• Tulpa (LAOL-VA)||

    I've always said we should treat college athletes like grad students in high-demand fields -- give them a stipend in addition to tuition and R+B if they're worth it. NCAA could even cap the stipend at $10K/yr if the small schools are afraid of bidding wars.

  • Tötmacher||

    "I've always said "

    lots of things under your sockpuppets?

  • The Late P Brooks||

    And now, as if on cue, the geniuses on Melissa Harris Racetroller's show have taken up the the collegiate sports union debate. Some guy is wondering if athletes will base their school selections on Right to work laws.

    You can't make this shit up.

    Ooh, SHARECROPPERS!

    Don't make me sympathetic to the NCAA, you dummies.

  • Irish||

    Getting to go to college for free is like slavery.

    I do think it's reprehensible that the NCAA doesn't pay players for the use of their likeness in video games, but the idea that the NCAA is akin to sharecropping is absurd.

    Some guy is wondering if athletes will base their school selections on Right to work laws.

    Given that the best college football teams are all from the SEC, which is based in states that are far more likely to have right to work laws, I seriously doubt you'll see top prospects deciding to play for a shit football team like Syracuse because of pro-union labor laws.

  • Irish||

  • Plàya Manhattan.||

    I don't believe in that whole Monsanto poison conspiracy bullshit, but if it can be used against Obama, I'm all for it.

  • ||

    Thats just....uh....wow. The depth of ignorance there is ....just wow.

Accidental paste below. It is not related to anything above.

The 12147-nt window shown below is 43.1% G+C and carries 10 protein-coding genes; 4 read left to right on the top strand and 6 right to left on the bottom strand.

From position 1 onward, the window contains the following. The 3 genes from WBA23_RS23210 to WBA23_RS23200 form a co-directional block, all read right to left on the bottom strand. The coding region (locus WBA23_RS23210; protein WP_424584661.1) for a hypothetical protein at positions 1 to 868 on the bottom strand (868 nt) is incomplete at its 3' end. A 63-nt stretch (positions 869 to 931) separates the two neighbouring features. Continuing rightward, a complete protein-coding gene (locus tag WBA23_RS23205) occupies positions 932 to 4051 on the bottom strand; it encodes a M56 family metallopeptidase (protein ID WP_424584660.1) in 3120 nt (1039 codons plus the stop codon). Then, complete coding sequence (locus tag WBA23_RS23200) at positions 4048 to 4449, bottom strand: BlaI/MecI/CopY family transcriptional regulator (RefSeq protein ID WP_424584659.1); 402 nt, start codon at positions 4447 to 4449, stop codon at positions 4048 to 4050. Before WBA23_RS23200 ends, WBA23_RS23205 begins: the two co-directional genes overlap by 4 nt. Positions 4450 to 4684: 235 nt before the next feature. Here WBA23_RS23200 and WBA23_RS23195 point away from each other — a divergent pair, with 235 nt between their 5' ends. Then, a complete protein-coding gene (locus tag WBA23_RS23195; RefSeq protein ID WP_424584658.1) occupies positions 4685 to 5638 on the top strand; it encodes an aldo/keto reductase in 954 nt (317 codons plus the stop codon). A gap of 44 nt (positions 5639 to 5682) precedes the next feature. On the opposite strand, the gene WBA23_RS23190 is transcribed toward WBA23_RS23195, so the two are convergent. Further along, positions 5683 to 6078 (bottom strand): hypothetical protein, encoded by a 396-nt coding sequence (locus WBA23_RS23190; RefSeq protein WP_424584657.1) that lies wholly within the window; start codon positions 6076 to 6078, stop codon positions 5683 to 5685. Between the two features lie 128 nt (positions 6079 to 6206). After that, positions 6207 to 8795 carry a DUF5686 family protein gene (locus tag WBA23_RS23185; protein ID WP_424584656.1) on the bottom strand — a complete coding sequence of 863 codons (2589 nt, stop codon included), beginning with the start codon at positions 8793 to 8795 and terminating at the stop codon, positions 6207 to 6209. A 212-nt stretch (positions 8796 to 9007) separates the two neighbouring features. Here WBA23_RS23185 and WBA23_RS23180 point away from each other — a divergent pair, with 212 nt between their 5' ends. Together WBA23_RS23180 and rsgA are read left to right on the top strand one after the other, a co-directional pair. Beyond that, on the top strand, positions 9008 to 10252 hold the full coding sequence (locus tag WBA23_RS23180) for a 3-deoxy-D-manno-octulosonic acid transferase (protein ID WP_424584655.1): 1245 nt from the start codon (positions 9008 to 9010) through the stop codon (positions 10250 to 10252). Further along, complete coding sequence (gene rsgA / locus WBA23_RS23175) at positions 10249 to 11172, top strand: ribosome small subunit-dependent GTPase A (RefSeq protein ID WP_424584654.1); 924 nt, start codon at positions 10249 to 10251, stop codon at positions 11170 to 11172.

I would guess that the prime evil the Monsanto is guilty of is MAKING A PROFIT. Every single premise and logical connection they use to arrive at that predetermined destination is fabricated.

    I noticed that earlier in the thread, in the link about Piers Morgan, that Morgan tossed in 'profits for gun manufacturers' as a reason to hate guns and ban them.

    What is odd to me is that none of these people have a clue what 'profits' are or why we should want them. Not. A. Clue.

    If we operated the way they think we should the entirety of humanity would be crawling around in the muck and murdering each other for scraps within 5 years.

  • The Late P Brooks||

    Oddly enough, la Racetroller wonders if college sports are RACIST.

  • The Late P Brooks||

    Proof. A large majority of white people are opposed to paying college athletes. RACISTS.

    The organized theft of black wealth.

  • Irish||

    It is an absolute tragedy that scholarship athletes only make the equivalent of $50,000 a year in scholarship money.

    Truly, how can our racist nation live with itself?

  • Plàya Manhattan.||

    Well, they are being paid with something that's largely worthless. That could be considered racist.

  • Virginian||

    Depends on the degree. Andrew Luck has some kind of engineering degree. If he sustains a career ending injury next year, he won't starve to death.

  • Plàya Manhattan.||

    I would say he's more the exception than the rule. I'm thinking more of guys like this.

  • Dweebston||

    'We weren’t serving the kids. We weren’t educating them properly. We were pushing them toward graduation, and that’s not the same as giving them an education.'

    It's like she doesn't know the first thing about public education.

  • Virginian||

    I'd argue it's not the fault of the university that adult men cannot read. You can put the blame for that squarely on the elementary education system in this country. This kind of corruption is a result of the perverse incentives the current system has. If the contract specified that tuition would be paid for if and only if the athlete graduated with some kind of minimum GPA, then you'd see less of this I think.

    I'd be willing to bet that former athletes do better than the general population when it comes to gainful employment.

  • The Late P Brooks||

    I despise the NCAA. I am, in fact, sympathetic to the notion that big-time football players should be allowed to capture some of the value they help create. Especially if they can do so off the field, outside the purview of the NCAA.